Friday, April 17, 2015
A Mockingbird in the Hand of the Lord
“Listen to me, O house of Jacob, all the remnant of the house of Israel, who have been borne by me from before your birth, carried from the womb; even to your old age I am he, and to gray hairs I will carry you. I have made, and I will bear; I will carry and will save.” Isaiah 46:3-4 ESV
“Though I walk in the midst of trouble, you preserve my life; you stretch out your hand against the wrath of my enemies, and your right hand delivers me. The LORD will fulfill his purpose for me; your steadfast love, O LORD, endures forever. Do not forsake the work of your hands.” Psalm 138:7-8 ESV
“Mockingbirds don’t do one thing but make music for us to enjoy. They don’t eat up people’s gardens, don’t nest in corncribs, they don’t do one thing but sing their hearts out for us.” Harper Lee, To Kill a Mockingbird
My twelve-year-old and I just finished Harper Lee’s To Kill A Mockingbird. It was a poignant read amidst the current reports of police brutality and the resultant climate of fear and frustration. I have five black sons, and before the summer is out, I’ll have three teenagers and a young adult. As the debate rages and blame is slung back and forth, this mother’s heart wrestles with the temptation to fear for her boys. Admittedly, I’ve been the overprotective parent—I’ve homeschooled, spread out vaccinations, and avoided gluten and artificial ingredients. I’ve insisted on good diction, perfect manners, pristine attire, clean fingernails. After an incident in Minneapolis, I now discreetly insert myself between my boys and any group of young men that look like trouble. My husband and I have taught them the rules loving black parents share with their children and pray to God they remember when confronted by law enforcement and the adrenaline is flowing: hands where they can be seen, no sudden moves, absolute compliance, no resistance.
Then, there’s Daniel. Innocent, naïve, and vulnerable, he’s our mockingbird.
Daniel is moderately autistic. At 15, he’s a brilliant musician, and under the tutelage of a patient and skilled piano teacher, we’re coming to see just how gifted he really is. He’s also a fantastic visual artist. His music and artwork are the ways he best interacts with the world. When we came to recognize his artistic bent, we enrolled him in adaptive theater programs and watched him shine on the stage. But attempt to have a conversation with him one-on-one, and he falls near silent, with an averted gaze. He has definite thoughts and opinions, but it takes a gentle voice to coax out a single sentence. Grow angry with him or frighten him, and he’ll literally roar like the dinosaurs that preoccupy his thoughts. At least once a week, the scenario plays out in my mind—some dangerous situation, someone yelling commands. I’ve got a script ready, and I rehearse it to be sure I can get it out fast enough: He’s autistic, he’s harmless, he can’t answer when you’re shouting! It’s not likely to happen, I know. Yet it is not entirely an irrational fear. Reports abound of those with disabilities facing violence, arrest, even death because they are mistakenly perceived as threats.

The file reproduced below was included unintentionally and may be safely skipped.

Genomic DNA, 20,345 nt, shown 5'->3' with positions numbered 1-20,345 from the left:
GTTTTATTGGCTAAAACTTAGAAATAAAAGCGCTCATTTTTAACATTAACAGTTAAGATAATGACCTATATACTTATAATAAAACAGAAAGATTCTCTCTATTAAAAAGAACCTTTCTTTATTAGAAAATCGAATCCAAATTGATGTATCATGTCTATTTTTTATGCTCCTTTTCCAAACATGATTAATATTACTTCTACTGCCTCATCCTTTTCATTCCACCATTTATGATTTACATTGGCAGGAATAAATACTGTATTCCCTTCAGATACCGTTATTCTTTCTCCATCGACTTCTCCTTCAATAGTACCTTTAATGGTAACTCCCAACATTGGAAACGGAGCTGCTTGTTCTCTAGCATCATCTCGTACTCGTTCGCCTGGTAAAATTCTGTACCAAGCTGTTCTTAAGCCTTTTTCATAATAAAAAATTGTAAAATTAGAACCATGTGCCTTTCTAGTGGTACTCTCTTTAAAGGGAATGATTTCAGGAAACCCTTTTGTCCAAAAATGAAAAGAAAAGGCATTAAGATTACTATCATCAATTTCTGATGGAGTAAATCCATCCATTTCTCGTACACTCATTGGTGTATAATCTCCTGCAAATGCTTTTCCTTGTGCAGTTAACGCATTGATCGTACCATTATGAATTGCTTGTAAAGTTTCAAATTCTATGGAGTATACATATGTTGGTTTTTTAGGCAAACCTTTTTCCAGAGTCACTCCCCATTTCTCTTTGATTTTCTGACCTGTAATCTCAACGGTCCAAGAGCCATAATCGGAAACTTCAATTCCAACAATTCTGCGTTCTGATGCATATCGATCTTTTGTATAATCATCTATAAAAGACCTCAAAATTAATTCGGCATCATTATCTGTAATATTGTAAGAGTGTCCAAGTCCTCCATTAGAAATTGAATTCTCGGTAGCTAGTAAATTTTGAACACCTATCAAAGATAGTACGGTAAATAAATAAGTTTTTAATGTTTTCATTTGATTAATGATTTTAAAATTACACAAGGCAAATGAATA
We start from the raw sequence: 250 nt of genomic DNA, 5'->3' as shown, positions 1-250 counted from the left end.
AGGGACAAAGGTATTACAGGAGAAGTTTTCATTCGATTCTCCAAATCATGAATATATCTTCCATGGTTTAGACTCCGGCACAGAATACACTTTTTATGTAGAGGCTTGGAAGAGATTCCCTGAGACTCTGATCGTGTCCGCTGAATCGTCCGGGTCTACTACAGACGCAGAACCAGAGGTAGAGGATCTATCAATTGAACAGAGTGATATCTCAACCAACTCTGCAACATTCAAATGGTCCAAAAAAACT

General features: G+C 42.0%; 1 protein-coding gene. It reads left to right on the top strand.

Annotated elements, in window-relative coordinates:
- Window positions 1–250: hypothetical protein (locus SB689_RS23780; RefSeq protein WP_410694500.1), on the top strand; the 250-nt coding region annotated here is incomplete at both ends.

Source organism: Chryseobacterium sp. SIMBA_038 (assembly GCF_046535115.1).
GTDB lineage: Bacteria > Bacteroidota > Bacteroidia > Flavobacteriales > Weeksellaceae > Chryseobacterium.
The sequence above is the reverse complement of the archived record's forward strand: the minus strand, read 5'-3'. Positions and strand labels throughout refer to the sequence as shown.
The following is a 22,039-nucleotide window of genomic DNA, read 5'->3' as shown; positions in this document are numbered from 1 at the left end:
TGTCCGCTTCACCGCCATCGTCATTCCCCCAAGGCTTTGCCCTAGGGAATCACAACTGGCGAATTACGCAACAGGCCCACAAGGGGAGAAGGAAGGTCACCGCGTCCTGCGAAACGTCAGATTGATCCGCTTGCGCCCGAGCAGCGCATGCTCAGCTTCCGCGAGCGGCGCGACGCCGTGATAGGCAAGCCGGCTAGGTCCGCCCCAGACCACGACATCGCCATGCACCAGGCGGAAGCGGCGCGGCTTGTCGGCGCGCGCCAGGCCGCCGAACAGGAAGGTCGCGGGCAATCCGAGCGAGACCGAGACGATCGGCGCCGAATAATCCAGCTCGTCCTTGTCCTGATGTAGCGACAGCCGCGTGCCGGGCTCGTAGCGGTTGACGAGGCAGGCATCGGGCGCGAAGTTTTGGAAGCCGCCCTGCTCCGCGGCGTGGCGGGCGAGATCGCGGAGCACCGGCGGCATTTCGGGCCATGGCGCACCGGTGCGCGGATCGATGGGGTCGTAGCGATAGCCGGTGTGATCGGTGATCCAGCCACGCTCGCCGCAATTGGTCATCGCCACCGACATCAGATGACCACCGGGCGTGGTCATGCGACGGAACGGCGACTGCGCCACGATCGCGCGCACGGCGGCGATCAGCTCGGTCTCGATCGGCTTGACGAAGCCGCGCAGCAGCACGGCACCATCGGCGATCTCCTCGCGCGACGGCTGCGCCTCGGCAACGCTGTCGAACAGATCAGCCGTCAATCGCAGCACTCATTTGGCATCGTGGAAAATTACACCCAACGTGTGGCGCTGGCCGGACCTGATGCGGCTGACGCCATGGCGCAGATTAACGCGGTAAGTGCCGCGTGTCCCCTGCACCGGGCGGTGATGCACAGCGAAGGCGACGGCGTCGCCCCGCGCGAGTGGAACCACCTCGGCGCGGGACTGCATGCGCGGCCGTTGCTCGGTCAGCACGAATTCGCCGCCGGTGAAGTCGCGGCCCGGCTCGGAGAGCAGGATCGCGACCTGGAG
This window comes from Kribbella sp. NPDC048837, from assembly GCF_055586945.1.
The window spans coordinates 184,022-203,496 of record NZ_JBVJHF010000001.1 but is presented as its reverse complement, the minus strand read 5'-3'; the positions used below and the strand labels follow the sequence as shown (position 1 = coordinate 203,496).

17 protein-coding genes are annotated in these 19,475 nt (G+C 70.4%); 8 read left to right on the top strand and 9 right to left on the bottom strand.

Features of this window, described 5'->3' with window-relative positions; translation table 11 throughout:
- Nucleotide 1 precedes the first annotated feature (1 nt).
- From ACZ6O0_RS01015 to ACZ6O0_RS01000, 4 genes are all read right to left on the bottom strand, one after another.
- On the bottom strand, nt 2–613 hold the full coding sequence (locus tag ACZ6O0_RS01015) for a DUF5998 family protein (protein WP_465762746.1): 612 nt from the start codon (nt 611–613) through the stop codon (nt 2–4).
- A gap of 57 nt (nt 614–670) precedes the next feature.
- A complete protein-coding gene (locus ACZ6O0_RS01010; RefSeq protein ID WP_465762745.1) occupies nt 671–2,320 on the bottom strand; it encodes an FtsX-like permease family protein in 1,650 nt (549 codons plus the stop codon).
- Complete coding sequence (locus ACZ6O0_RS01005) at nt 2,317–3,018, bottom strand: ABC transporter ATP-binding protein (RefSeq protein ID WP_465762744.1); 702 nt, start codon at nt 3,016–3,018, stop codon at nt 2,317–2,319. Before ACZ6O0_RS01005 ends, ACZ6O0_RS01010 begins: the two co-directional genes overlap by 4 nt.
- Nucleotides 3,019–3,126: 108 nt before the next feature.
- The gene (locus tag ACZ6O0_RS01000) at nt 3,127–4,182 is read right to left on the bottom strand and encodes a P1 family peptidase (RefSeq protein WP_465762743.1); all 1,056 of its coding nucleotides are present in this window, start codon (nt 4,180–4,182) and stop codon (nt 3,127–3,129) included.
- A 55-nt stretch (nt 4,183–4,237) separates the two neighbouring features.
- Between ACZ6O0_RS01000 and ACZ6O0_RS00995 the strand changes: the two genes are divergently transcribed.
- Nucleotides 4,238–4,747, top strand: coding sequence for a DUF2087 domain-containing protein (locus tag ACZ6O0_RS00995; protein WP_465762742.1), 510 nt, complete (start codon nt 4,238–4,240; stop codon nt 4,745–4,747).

As a believer, the Word of God reminds me that there are greater realities that must guide my thoughts and override my fears for my son. Isaiah 46:3-4 and Psalm 138:7-8 reveal God’s personal involvement in the lives of his people from the womb to old age. Isaiah gives the intimate image of his carrying his people (whether or not they are aware of him). He says, “I have made, and I will bear.” He will continue a pattern of faithful guidance and defense throughout their lives. He will preserve them not only as a people, but individually. He has individual knowledge of and plans for his people, and so David declares his confidence: “The LORD will fulfill his purpose for me; your steadfast love, O LORD, endures forever.” Throughout the life of the child of God, the hand of the Lord preserves and protects: “Though I walk in the midst of trouble, you preserve my life; you stretch out your hand against the wrath of my enemies, and your right hand delivers me.” The purposes of the Lord for each of his children ultimately prevail, and his love culminates in the imperishable inheritance of salvation through his Son, Jesus Christ.
There is no doubt that Daniel faces a challenging future, and there may be real dangers ahead compounded by his disabilities. More real than what is observable in news reports is the hidden truth of God’s intimate involvement in Daniel’s life across his lifespan. “[T]hough God be the God of the close of our life, yet he is also the God of its beginning,” says C.H. Spurgeon. Over the years, as the parent of a child with special needs, I have come to terms with what author, Krista Horning, describes as God’s good design in disability. What I must trust is that his good design works itself out in a God-directed life that serves his purposes even in weakness. I see evidence of God’s grace upon Daniel’s life, particularly in his prayers, and I believe that the Lord is working out his plan of redemption in his life.
For certain, my husband and I will continue to prepare Daniel to better handle stressful and dangerous situations. But more important, we will cover him with prayer, acknowledging that the safest place for him is in the hand of the Lord. We pray for protection, but we must be as vigilant in praying for his salvation and in exposing him to the gospel. And we, too, must come to rest in what is true: the sovereign goodness of the Lord, his faithful care and love for his children, and his ever-present help in trouble. “[He] will carry and will save.”